Senait Habta, a 28-year-old university student, was held for two years in a metal shipping container, which was sweltering hot during the day and bitterly cold at night. Senait became seriously ill and was reportedly offered medical care and freedom if she would deny Christ. She refused, and eventually died on 23 April 2010. She had been arrested with 15 other students simply for attending a Bible study group. Eritrea is one of the world’s worst persecutors of Christians. The government sees them as a threat to national unity because they give their ultimate allegiance to God and not to the state.
Patrick Sookhdeo, Heroes of Our Faith: Inspiration and strength for daily living, p. 51, Isaac Publishing 2012. (My assessment, after reading a story a day for the last couple of months: I reckon it’s the best summary of what’s been going on in terms of persecution of Christians through the centuries since Foxe’s Book of Martyrs).
There are Christians and ‘Christians’, Muslims and ‘Muslims’... I've just been driving and listening to Waleed Ali on ABC Radio National (Australia). Waleed is the best-known Muslim media person in our country. His lawyerly objectivity is impressive. And I enjoyed reading his book... (However, see http://rcroucher.wordpress.com/ and jmm.org.au/articles/16222.htm).
Now consider: 'Hamid Ali, [then] spiritual leader of Al-Madina Masjid, a mosque in Beeston, W. Yorkshire, UK, publicly condemned the London bombings of July 7, 2005. But in a secretly taped conversation with a Bangladeshi-origin undercover reporter from The Sunday Times he said the 7/7 bombings were a "good" act and praised the bombers...' (Sunday Times Feb. 12, 2006).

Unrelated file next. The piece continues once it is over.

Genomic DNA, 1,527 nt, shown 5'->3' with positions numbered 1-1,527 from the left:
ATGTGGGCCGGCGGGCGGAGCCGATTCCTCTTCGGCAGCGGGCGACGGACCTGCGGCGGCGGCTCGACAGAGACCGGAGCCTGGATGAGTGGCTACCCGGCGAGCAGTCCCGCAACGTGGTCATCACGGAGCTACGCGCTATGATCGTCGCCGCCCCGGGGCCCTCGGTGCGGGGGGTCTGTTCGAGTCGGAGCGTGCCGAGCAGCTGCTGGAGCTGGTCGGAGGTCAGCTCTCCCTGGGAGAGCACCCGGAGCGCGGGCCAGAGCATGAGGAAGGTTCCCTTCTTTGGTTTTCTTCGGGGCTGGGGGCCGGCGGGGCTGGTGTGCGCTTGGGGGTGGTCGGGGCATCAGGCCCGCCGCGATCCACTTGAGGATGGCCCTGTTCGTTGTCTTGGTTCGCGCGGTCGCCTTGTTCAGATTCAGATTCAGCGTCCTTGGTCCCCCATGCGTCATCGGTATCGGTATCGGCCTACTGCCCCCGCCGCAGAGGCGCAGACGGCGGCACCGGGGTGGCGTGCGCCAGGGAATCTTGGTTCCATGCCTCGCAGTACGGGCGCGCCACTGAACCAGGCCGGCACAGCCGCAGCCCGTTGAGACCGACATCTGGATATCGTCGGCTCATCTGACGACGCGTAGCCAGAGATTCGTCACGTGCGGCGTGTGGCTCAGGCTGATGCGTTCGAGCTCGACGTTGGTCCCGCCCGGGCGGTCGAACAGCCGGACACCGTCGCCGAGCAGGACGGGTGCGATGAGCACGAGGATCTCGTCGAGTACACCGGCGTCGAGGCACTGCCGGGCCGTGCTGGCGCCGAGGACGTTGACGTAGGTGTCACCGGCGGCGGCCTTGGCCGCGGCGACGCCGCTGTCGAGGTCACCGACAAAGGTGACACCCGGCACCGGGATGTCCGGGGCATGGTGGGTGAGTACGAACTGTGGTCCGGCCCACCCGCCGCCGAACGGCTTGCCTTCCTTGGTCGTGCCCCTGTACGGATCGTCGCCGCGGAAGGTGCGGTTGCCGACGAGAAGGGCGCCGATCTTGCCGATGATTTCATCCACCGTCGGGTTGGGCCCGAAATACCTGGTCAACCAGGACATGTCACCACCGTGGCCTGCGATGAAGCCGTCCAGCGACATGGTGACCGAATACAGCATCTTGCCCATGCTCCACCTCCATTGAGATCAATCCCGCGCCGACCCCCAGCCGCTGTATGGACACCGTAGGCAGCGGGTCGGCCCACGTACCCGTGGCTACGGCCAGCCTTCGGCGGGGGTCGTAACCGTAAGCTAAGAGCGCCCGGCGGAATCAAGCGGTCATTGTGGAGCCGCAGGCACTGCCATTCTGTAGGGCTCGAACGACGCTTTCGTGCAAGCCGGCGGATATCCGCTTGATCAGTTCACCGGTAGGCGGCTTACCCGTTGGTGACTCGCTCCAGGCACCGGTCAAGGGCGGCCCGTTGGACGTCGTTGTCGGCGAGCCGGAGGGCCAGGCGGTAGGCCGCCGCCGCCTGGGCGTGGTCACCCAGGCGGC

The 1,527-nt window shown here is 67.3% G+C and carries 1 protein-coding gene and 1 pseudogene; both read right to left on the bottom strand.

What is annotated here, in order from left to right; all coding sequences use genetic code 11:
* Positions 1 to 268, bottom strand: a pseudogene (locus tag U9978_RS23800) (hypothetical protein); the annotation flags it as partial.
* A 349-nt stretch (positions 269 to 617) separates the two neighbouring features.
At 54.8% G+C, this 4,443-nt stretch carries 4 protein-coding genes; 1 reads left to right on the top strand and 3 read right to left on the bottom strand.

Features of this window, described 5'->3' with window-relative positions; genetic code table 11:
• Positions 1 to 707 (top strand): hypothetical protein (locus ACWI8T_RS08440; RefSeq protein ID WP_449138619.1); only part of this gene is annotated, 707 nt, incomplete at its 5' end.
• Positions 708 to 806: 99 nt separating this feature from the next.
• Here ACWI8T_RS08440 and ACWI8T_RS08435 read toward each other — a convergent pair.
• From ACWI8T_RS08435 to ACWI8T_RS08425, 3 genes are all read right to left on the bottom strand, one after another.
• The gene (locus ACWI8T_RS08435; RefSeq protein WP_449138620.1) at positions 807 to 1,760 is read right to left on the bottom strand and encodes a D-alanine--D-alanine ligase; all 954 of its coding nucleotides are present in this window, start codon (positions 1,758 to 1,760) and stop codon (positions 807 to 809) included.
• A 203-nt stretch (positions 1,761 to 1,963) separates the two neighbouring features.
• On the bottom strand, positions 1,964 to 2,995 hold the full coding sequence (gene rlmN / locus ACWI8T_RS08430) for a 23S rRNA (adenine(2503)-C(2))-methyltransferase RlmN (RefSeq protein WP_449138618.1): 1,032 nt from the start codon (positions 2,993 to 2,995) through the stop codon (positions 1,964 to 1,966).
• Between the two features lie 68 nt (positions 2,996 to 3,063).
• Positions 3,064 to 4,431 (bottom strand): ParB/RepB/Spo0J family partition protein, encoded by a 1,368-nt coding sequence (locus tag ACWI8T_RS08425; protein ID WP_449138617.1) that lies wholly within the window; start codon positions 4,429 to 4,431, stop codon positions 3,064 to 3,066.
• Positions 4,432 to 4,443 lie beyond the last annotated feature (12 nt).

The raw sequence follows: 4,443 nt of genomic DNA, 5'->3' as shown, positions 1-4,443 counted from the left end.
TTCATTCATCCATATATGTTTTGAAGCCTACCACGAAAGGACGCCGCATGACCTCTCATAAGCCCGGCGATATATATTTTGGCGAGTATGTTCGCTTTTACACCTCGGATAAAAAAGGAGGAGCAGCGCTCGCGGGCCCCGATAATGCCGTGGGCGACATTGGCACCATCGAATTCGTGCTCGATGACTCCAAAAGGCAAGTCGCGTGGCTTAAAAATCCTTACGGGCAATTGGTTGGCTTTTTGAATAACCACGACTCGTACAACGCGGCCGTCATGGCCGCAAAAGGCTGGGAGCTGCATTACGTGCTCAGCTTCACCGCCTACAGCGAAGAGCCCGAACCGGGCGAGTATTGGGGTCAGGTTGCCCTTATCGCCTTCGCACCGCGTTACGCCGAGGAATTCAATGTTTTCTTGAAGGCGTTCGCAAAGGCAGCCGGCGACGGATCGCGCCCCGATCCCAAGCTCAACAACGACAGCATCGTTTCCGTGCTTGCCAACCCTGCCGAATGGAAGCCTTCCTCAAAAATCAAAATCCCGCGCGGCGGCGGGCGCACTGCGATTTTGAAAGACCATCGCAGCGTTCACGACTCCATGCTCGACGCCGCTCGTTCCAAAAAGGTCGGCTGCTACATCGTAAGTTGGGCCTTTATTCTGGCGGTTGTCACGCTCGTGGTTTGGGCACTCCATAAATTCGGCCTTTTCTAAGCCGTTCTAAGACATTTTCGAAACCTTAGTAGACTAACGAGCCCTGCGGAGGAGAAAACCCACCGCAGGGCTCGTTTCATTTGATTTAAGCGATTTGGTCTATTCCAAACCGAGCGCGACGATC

And this: Dr. Taj Hargey, Chairman of the Muslim Education Centre, Oxford, explained on British television: 'We have one vocabulary in private and we have another vocabulary for the public domain and that's why you don't hear it because you're the public domain' (speaking on "A Question of Leadership", Panorama BBC 1, August 21, 2005).
The Challenge of Islam
Both were cited in Dr Patrick Sookhdeo, The Challenge of Islam (2009, p. 37). Sookdheo, born a Muslim but who converted to Christianity, writes: 'Protective deceit and dissimulation are an intrinsic part of Islam, permitted in certain specific situations, one of which is war, i.e. the defense of Islam. Some Muslims also hold that it is permissible to break agreements with non-Muslims, believing such contracts to be valid only as long as they serve the cause of Islam' (ibid.)
I listened to Sookhdeo for a couple of hours last year in Melbourne, and I cannot question either his scholarship or integrity in all this. I disagree with some aspects of his very conservative theological stance, but the questions here have to do with the veracity of his research and his judgements about Islam. And some of those judgements are quite alarming.